Cancer: NATO’s time bomb in the Balkans
Throughout the areas which have been affected by NATO bombings, hundreds of people are dying of cancer. Experts say that this may be a result of uranium shells being used.
A little cemetery in Bratunac, Eastern Bosnia became the final resting place for a number of cancer victims. A local resident, who preferred to remain anonymous, gave RT the names of some who are buried there. He says they all died of cancer.
Djoko Zelenovic, who worked in the local military repair factory, died from the disease at the age of 65. The 35 year-old mother of two small children also rests here.
There used to be no more than one or two funerals a year in this small Serbian village in Eastern Bosnia. Since NATO dropped bombs on Sarajevo in the summer of 1995, the number has climbed to as many as one or two deaths a month.
Nikola Zelenovic’s parents are buried here. He says they were healthy until the NATO bombings and is now spearheading an investigation.
Nikola says that “my family lived throughout the war years in the town of Hadjici. My father was working in one of the factories there when NATO bombed it. His health problems started soon afterwards. He died from lung cancer. My mother died a year and a half after him from Leukemia. My parents were never sick before.”
Starting on March 24th, 1999, for three months NATO bombed Serb targets in the Former Republic of Yugoslavia. Four years earlier its forces had bombed Bosnia-Herzegovina.
Their aim was to end the fighting between Serbs and Albanians who lived in the areas.
But they left a time bomb behind them. In the years that followed, hundreds of people living in the areas that were hit have died of cancer
In Kosovo, the number of cancer patients has grown three times over the last ten years, while in Bosnia-Herzegovina, already more than a thousand people have died from cancer.
Doctor Slavko Zdrale has treated several cancer patients over the past years and boldly advances theories on the subject:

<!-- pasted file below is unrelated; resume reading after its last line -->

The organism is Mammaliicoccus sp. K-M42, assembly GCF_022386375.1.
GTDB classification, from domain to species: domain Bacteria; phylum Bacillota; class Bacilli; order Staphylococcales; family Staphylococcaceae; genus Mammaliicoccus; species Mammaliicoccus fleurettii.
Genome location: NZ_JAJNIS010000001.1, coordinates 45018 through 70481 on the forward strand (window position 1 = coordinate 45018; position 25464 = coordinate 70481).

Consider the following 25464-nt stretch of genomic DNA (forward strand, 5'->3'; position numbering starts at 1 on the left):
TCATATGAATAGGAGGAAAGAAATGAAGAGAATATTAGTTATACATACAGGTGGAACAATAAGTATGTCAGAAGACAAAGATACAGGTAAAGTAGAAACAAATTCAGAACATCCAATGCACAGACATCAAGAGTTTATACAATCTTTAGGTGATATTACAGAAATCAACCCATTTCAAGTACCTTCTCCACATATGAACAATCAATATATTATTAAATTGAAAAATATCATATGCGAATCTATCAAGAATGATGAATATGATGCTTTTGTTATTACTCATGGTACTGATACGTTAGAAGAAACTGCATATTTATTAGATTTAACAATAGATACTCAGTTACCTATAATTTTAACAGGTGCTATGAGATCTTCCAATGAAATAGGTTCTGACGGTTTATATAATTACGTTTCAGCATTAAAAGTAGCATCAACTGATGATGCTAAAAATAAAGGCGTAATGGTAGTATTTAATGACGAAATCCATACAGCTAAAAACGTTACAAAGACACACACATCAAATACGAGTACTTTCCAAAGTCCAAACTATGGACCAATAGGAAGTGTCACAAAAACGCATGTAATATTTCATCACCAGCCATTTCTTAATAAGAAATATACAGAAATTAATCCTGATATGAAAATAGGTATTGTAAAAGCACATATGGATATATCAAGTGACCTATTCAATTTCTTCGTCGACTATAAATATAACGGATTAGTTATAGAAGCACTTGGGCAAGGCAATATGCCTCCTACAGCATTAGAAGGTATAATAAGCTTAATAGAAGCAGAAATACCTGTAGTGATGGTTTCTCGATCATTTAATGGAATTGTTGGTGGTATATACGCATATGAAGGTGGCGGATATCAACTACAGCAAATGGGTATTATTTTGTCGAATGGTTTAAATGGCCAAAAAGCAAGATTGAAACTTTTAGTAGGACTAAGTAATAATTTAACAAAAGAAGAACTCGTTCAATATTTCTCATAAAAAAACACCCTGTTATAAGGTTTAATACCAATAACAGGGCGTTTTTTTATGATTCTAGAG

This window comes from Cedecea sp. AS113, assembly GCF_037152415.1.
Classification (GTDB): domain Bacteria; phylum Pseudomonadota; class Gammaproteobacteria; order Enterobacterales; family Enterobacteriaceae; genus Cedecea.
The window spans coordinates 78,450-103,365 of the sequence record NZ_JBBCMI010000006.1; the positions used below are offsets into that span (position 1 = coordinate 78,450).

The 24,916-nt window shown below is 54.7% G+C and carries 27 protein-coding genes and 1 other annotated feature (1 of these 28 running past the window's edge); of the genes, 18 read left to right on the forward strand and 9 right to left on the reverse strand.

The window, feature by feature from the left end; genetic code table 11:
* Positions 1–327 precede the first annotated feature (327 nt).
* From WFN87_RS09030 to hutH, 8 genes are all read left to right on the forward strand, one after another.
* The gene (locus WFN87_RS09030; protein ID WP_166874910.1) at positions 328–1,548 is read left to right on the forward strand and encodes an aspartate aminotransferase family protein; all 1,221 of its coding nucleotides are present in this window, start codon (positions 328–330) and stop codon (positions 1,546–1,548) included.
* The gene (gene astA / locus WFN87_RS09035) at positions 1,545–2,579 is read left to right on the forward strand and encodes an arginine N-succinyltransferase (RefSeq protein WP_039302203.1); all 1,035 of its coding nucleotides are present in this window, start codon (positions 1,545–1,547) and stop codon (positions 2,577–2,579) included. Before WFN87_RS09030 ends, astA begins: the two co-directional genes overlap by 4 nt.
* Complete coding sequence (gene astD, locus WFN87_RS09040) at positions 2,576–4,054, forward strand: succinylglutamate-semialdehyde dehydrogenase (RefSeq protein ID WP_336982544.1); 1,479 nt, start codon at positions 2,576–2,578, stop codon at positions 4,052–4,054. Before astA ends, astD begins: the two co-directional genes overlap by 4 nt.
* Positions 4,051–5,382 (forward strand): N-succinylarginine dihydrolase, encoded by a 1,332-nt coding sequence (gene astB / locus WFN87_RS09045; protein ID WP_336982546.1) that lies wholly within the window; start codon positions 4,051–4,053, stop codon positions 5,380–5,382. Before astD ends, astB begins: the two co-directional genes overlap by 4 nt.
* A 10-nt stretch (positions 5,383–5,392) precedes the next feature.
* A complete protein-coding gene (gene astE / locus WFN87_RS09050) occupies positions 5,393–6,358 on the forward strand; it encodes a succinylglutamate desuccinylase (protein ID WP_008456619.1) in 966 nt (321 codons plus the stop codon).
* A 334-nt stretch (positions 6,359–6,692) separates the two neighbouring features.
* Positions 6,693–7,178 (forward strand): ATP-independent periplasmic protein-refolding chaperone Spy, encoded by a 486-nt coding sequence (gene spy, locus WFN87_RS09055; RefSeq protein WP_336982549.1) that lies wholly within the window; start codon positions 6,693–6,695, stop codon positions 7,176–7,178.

He told RT that “a few years ago we started noticing that there was as many as five times the number of people dying of different kinds of cancer as compared to the number of people who had been sick before the war.”
“We worked out that 90% of them came from areas NATO had bombed and from areas where ammunition with uranium was used. Nobody in the international community took much notice until Italian soldiers who were stationed in those areas started dying from cancer-related illnesses.”
In Pale, Bosnia-Herzegovina, the war crimes court is recording evidence of an increased number of cancer patients. The court says that the pieces of ammunition found in the bombed areas had a much higher level of radiation than is internationally allowed. Investigators are convinced that this radiation is the underlying cause of cancer.
Simo Tusevljak, the coordinator of the Research and documentation of war crimes, stated that “we believe that this was a deliberate attempt by NATO forces to kill as many people as possible. It was also a chance for the West to test new weapons.” .
“But there is nothing we can do,” he added. “We cannot file any complaint against NATO because all those involved have diplomatic immunity. A NATO soldier can kill and never be prosecuted. But perhaps one day some senior officials from NATO who ordered the bombings will be prosecuted. I believe the order came from high up.”
NATO hasn't commented on the claims and has dismissed Serbian and Italian investigations.
There has been no other independent research conducted on the subject.
The little cemetery in Bratunac is already full. But locals fear the number of cancer victims will continue to grow for at least the next fifty years, or for as long as it takes for the air to clean.
Ten years after the NATO bombings, the alliance still has a lot to answer for. But no matter when those answers come (or whether they will come at all) they will be too late for the cancer victims.